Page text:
EMT
EMT
13 years ago

Well, as you’ve told us numerous times Justin, you can always get another job!
And if you think a 65 year old guy with 40 years of sucking smoke can do the job safely, well, hope you like funerals, because they’ll sure as hell be more of them. Citizens and firefighters both.

Justin Katz
13 years ago

I said “current culture,” EMT. Ipso facto.
I don’t know what “the likes of the posters here” would pay firefighters.” I do know that the people whom you mean wouldn’t be the only voices in a society attempting to come up with fair salaries. I assumed that you understood such a simple principle, which is why I imagined myself to be included among your “tight-fisted citizens,” which is why I took exception. My fist’s only tight to the extent that there’s nothing in it.
Or is it my due to feed my family using food stamps?
As for furniture, workers supplying their own accommodations in such a setting is hardly unique. Tell you what: the construction company for which I work just upgraded to a client’s discarded couch from the station-wagon back seat that used to be our accommodations. I’ll keep an eye out for another couch if the Providence FD needs one. Heck, I’ve got an unused couch in my garage to which they’re welcome.

Jay
Jay
13 years ago

“Then that makes you one of the VERY few. I believe every male member of the Day, Patterson and Glancy families has been on the Prov. police or fire payrolls since they got off the boat from Dublin. Quite a “coincidence” of merit. LOL.”
Is it also a coincidence that doctors sons and daughters are doctors? or teachers sons and daughters are teachers? Seems to me many children follow in their parents footsteps….No my father was not on the job I am first generation Prov police if I have a son or daughter someday I would be proud if they wanted to follow in my footsteps. As far as the families you mentioned their fathers and grandfathers became police and fire when no one wanted the job talk to some old timers who were on the job in the fifties, sixties, and seventies find out how much they made and how they were treated, just might open your eyes.

Justin Katz
13 years ago

… if you think a 65 year old guy with 40 years of sucking smoke can do the job safely, well, hope you like funerals, because they’ll sure as hell be more of them.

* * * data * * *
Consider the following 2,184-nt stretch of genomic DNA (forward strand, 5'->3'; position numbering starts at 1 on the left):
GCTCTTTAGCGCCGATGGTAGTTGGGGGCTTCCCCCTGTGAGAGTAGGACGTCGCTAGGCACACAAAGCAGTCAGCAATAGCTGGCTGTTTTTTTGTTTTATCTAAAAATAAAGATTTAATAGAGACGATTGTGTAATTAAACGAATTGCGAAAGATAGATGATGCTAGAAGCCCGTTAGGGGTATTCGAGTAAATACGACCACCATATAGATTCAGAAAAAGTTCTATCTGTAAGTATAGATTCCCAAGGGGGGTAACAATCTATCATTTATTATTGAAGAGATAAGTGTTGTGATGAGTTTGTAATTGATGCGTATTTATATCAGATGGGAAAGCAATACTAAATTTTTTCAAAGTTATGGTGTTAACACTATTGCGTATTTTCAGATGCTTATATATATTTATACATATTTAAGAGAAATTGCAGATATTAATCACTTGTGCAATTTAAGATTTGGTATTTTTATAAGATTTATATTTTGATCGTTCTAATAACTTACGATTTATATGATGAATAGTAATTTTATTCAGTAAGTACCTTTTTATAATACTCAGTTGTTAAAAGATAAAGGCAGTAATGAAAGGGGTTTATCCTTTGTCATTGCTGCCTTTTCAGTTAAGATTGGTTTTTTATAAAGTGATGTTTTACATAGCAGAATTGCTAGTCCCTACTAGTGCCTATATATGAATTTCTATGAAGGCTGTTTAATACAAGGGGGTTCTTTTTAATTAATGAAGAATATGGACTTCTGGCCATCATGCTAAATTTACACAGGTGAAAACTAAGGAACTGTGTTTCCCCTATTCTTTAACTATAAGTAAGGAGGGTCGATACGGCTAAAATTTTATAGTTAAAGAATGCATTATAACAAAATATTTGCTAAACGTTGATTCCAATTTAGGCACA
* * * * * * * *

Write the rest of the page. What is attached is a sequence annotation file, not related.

That’s not what I said.
Scenario 1: Michael explained in the comments to a previous post that Paul Doughty had been shifted to a sort of human resources position and his active position left vacant, to be filled with overtime. Why is such a young, capable man as Mr. Doughty being pulled off the engine for an HR job, which a 65 year old could do?
Scenario 2: Firefighters (who appear to have a more limited set of career path options than, say, police officers) could have a “useful tenure” limit, at which they’d be free to find another career (and I wouldn’t be opposed to assistance with the preparation and search), with a one-time nest-egg payment, probably deposited into a 401k-type account.
But again, y’all don’t seem to want to open the door to any suggestions in response to the problems that you note, except the lifetime guaranteed benefits route.

Tom Kenney
13 years ago

Mr. Cappelli, Mr. Katz and all of you other ignorant (in the uninformed manner) should open your eyes to what’s really going on around us. You think that all public sector union employees are “feasting” off the taxpayers!!?? In Providence, you should look at City Hall. Mr. Simmons (who just left with a bigger part of “my” pension than I’ll ever see) and the Mayor’s elite inner staff (including the Police Chief & the Fire Chief) are gaining raises at enormous clips (37% at one point) while all other non-union city employees are getting laid off, hours and wages cut, health care plans changed and retirement plans revoked. Does that make the union employees the bad guys – or the city administration? I say that Mr. Simmons is taking from “my” pension because I’m a Providence Firefighter. I’ve been one for 27 years and I won’t be able to afford to retire until I reach 32 years – I’ll be 57 years old with 32 years of sucking up smoke, toxins (including cyanide), and carcinogens behind me. I’ll come looking for you when I need help landing a 2nd career. lol These are ordinary working conditions for Providence Firefighters. I will bet my life on the fact that none of you giving all this crap to Michael would be capable of doing his or my job. It really is that simple. After 27 years on the job (and 47 years living in Providence) I am still struggling to pay my bills and provide for my wife and kids and grandkids. I know that many working people out there do also (and I’m pretty sure that Mr. Cappelli and Mr. Katz are not among them). I’m not stating this to show that I’ve got it bad, but rather to point out… Read more »